We close our issue with an article which offers a broader critical reflection on the ‘creative city’ thesis as we move further into the twenty-first century. Sam Whiting, Tully Barnett, and Justin O’Connor consider how the ‘creative city’ concept, adopted as an international model for urban regeneration by international agencies (such as UNESCO), city governments and developer coalitions, was from its inception problematic due to the way in which gentrification became ‘the significant other’ of creative clusters and iconic arts infrastructure. Unaffordable housing, funding cuts, and the dominance of precarious employment have compounded these issues. More recently, the COVID-19 pandemic has devastated large areas of arts and culture, whilst simultaneously placing a question mark next to the urban use patterns that had underpinned so much of the creative city model. As such, the authors argue that a fundamental re-imagination of the city is now underway following the COVID-19 pandemic, which will have significant implications for art and culture.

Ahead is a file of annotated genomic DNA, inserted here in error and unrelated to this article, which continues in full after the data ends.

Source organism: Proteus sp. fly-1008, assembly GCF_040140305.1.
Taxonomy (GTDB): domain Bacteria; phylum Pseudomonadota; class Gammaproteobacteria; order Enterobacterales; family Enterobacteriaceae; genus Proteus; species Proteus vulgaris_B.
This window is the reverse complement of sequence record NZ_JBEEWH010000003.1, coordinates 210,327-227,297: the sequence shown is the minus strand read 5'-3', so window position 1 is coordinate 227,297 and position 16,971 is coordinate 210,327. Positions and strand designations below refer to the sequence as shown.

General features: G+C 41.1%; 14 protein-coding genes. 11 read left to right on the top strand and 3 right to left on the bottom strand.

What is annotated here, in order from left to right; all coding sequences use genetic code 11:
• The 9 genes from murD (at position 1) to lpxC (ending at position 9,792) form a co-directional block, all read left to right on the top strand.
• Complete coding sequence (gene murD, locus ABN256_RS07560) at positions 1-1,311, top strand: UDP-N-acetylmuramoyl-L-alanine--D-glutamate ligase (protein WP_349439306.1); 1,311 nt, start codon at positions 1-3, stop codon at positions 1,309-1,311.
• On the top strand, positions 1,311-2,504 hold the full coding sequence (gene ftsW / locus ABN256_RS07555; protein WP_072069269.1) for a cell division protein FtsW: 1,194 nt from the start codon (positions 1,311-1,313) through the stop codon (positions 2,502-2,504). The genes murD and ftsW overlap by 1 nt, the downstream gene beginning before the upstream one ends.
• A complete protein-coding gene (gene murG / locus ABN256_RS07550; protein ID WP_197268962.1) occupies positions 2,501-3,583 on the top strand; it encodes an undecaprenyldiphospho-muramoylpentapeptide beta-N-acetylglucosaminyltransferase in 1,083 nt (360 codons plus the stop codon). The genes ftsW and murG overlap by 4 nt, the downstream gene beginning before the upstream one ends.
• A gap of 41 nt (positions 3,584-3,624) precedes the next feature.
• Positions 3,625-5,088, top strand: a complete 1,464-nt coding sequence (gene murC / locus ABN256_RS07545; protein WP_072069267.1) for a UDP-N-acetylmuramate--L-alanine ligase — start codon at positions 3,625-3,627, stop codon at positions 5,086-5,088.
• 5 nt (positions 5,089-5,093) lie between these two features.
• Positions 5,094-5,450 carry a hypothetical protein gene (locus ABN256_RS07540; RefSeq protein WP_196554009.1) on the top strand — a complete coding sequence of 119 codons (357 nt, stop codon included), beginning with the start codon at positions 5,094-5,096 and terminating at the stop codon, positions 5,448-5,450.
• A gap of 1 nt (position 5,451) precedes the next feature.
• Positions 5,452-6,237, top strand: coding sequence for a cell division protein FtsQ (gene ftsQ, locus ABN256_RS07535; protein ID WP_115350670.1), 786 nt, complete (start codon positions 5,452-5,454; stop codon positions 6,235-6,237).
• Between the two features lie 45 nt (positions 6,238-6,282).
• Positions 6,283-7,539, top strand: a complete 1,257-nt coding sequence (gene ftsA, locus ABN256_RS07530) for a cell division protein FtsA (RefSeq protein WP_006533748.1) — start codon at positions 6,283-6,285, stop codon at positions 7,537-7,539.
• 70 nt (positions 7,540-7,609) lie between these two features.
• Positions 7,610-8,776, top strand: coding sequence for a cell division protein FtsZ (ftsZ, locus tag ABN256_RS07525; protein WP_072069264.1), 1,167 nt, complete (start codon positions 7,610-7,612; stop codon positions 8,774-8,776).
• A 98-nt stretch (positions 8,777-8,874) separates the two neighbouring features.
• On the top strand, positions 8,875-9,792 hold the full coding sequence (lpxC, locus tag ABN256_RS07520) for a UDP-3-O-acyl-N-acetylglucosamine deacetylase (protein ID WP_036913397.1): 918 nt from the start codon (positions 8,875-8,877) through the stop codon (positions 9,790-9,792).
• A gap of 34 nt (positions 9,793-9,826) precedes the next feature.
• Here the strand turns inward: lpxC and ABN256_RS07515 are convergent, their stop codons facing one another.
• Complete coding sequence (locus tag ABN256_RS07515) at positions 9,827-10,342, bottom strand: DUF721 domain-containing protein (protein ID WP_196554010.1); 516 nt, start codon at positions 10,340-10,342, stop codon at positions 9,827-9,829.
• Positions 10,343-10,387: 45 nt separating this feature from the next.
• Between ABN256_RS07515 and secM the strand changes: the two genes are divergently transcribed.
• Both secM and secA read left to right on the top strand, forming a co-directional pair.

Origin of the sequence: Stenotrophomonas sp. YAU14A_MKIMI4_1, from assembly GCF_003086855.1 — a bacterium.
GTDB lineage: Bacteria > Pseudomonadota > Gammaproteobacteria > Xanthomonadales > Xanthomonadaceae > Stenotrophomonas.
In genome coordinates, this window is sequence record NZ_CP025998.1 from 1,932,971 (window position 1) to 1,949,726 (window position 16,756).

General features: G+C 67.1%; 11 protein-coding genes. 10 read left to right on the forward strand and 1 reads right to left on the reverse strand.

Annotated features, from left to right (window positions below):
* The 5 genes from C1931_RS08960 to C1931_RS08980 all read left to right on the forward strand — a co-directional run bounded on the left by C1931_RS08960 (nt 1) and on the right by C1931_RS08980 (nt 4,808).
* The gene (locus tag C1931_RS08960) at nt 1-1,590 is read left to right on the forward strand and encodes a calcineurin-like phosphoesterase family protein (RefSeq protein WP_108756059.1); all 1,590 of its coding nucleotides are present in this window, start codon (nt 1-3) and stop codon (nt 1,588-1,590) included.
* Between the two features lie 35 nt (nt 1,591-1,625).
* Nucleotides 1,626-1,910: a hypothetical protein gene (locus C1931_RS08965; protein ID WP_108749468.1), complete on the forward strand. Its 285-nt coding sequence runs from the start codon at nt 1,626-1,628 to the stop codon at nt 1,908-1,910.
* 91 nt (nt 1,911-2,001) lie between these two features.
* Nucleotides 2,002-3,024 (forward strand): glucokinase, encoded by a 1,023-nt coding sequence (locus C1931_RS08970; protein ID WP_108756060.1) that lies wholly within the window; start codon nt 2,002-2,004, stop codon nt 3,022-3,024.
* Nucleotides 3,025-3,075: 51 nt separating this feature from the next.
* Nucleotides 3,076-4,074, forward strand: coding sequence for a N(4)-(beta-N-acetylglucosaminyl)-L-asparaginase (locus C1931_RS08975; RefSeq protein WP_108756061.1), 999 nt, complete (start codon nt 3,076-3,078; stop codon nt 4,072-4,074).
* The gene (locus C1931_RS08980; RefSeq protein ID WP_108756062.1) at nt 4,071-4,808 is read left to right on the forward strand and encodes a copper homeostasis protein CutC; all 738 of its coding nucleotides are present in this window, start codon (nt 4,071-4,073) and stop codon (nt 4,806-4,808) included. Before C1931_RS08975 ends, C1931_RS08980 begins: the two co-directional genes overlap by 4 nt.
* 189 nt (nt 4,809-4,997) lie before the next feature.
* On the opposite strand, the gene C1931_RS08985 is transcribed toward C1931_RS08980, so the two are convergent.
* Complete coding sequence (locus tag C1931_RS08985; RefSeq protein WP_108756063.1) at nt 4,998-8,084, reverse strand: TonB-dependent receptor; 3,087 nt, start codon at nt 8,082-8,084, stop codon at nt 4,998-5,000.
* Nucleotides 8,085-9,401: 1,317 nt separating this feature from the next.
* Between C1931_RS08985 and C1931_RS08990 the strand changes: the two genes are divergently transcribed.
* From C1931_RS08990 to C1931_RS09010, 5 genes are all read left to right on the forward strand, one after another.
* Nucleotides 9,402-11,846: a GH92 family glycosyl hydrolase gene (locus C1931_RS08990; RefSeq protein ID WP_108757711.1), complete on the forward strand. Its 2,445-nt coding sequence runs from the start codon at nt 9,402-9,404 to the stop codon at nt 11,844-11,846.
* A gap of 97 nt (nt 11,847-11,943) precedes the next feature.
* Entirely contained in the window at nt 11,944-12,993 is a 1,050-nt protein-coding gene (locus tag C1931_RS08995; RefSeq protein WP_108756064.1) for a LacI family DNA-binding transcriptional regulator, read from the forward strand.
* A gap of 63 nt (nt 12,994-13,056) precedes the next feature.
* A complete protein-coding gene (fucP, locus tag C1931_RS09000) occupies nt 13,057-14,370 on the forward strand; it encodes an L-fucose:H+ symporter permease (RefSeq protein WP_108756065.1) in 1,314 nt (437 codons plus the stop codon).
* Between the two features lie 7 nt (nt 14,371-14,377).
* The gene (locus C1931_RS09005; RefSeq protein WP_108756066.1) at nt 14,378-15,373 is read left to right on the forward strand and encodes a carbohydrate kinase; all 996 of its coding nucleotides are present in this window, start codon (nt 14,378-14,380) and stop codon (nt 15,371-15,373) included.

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Cannady, Kimberly. "Wild Nights in the Cool North: Embracing Otherness in Icelandic and Faroese Music Festivals." Geographically Isolated and Peripheral Music Scenes. Palgrave Macmillan, Singapore, 2021. 55-74.